Young World

Up above the world so high

Have you heard of the constellation called Ursa Major? It’s also called the Great Bear and is one of the constellations listed by Greek astronomer and mathematician Ptolemy, in the second century AD. There is also another constellation near it called Ursa Minor or Little Bear. Now why are we talking about stars? The story of how these constellations were created comes from Greek mythology.

Walk in the woods

Zeus, the king of gods, fell in love with a young woman called Callisto. This made his wife, Hera, jealous and so she began to watch him carefully. One day, when Zeus and Callisto were walking in a forest, he saw Hera coming their way. Since he didn’t want her to make a scene, he turned Callisto into a huge bear. He then met Hera and went back to Mt. Olympus with her, hoping he could, later, return and transform Callisto to human form again.

Unfortunately, Callisto’s son, Arcas, was hunting in the same woods at that time. When he saw the bear, he decided to target it. And so he stalked it and, when he was in the correct position, let fly an arrow that pierced its heart. Imagine his shock, when the dying bear turned into his mother!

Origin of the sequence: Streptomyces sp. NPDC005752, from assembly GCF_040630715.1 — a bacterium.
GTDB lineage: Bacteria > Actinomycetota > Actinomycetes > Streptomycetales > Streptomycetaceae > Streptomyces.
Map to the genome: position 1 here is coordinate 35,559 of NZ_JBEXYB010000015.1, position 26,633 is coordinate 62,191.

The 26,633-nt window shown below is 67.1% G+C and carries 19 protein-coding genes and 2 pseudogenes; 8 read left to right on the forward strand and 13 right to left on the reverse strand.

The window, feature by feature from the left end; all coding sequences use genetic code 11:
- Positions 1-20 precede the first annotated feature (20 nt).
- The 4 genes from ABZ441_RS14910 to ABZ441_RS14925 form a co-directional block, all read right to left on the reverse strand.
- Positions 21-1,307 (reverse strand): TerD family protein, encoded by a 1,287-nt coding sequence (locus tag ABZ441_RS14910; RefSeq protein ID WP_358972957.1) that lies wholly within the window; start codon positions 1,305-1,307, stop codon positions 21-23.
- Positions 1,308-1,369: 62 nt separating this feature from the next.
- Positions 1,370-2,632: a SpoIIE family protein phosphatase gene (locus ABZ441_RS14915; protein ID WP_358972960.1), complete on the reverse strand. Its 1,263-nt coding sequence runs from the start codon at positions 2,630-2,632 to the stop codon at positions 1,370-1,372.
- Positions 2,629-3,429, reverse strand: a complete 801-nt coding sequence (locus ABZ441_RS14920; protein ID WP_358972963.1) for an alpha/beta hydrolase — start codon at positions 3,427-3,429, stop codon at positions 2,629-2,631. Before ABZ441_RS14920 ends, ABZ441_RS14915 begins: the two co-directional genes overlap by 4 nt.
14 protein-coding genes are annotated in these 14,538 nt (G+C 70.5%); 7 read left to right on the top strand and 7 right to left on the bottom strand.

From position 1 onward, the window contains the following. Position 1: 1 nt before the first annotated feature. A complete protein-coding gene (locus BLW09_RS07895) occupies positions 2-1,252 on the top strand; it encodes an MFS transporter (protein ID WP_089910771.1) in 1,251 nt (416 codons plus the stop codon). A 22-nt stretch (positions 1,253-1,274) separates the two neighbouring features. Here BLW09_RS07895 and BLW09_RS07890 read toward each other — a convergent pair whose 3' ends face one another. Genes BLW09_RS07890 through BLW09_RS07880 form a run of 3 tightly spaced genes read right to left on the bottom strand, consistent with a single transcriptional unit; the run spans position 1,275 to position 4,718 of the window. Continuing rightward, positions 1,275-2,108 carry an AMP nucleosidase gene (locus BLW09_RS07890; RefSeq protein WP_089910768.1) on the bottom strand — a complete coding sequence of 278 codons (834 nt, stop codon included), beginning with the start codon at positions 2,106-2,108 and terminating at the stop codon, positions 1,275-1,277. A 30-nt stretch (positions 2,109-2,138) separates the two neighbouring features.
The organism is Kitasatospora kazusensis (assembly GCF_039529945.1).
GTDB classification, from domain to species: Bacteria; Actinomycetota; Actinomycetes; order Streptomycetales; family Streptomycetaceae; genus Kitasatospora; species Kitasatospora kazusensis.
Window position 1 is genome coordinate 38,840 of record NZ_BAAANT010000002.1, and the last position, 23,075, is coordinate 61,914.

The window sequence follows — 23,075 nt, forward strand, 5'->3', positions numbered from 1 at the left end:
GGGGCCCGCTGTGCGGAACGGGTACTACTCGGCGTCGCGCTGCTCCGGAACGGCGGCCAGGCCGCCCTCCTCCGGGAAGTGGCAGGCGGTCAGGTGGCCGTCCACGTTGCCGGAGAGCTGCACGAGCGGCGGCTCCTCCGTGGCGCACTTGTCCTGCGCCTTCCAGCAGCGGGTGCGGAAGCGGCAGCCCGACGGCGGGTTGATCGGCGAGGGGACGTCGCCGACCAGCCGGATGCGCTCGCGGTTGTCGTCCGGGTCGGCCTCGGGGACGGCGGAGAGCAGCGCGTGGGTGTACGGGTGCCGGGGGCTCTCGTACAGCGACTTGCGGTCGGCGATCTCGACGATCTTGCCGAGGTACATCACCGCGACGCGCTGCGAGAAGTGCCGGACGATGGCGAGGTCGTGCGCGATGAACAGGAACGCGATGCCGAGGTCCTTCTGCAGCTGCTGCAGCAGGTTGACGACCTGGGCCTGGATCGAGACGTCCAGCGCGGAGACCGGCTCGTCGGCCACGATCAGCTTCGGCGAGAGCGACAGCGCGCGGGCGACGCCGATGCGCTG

Overcome with grief, he began to cry. Zeus heard him weeping and realised what had happened. He didn’t want Hera to hear Arcas and find out what had happened. So he turned both mother and son into constellations.

Callisto became the Ursa Major, the largest constellation in the northern sky. Arcas became the Ursa Minor. The story goes that Arcas turned to see his mother while being placed in the sky and so the Little Bear curves towards the Great Bear. In fact the Polaris, or the North Star, is a part of the Little Bear.

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Printable version | Nov 25, 2021 10:00:40 AM |

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